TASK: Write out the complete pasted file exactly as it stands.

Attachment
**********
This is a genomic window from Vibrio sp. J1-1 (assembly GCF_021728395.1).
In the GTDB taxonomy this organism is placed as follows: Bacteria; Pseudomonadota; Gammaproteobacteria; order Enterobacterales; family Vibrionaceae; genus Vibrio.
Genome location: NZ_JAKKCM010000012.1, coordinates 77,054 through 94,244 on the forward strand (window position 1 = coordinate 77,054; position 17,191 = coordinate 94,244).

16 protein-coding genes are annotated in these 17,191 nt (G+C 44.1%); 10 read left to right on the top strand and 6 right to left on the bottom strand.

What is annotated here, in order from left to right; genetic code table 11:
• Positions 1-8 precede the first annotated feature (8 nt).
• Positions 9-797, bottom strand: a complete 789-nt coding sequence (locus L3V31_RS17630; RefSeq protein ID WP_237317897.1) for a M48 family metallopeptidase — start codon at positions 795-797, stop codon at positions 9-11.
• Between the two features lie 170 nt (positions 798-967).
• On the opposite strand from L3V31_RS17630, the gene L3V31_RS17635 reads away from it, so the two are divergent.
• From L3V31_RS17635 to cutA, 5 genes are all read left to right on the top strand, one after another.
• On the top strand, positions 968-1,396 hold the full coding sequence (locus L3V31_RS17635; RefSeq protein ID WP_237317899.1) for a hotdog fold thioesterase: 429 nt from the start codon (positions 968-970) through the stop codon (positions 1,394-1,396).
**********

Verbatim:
This is a genomic window from Vibrio sp. J1-1 (assembly GCF_021728395.1).
In the GTDB taxonomy this organism is placed as follows: Bacteria; Pseudomonadota; Gammaproteobacteria; order Enterobacterales; family Vibrionaceae; genus Vibrio.
Genome location: NZ_JAKKCM010000012.1, coordinates 77,054 through 94,244 on the forward strand (window position 1 = coordinate 77,054; position 17,191 = coordinate 94,244).

16 protein-coding genes are annotated in these 17,191 nt (G+C 44.1%); 10 read left to right on the top strand and 6 right to left on the bottom strand.

What is annotated here, in order from left to right; genetic code table 11:
• Positions 1-8 precede the first annotated feature (8 nt).
• Positions 9-797, bottom strand: a complete 789-nt coding sequence (locus L3V31_RS17630; RefSeq protein ID WP_237317897.1) for a M48 family metallopeptidase — start codon at positions 795-797, stop codon at positions 9-11.
• Between the two features lie 170 nt (positions 798-967).
• On the opposite strand from L3V31_RS17630, the gene L3V31_RS17635 reads away from it, so the two are divergent.
• From L3V31_RS17635 to cutA, 5 genes are all read left to right on the top strand, one after another.
• On the top strand, positions 968-1,396 hold the full coding sequence (locus L3V31_RS17635; RefSeq protein ID WP_237317899.1) for a hotdog fold thioesterase: 429 nt from the start codon (positions 968-970) through the stop codon (positions 1,394-1,396).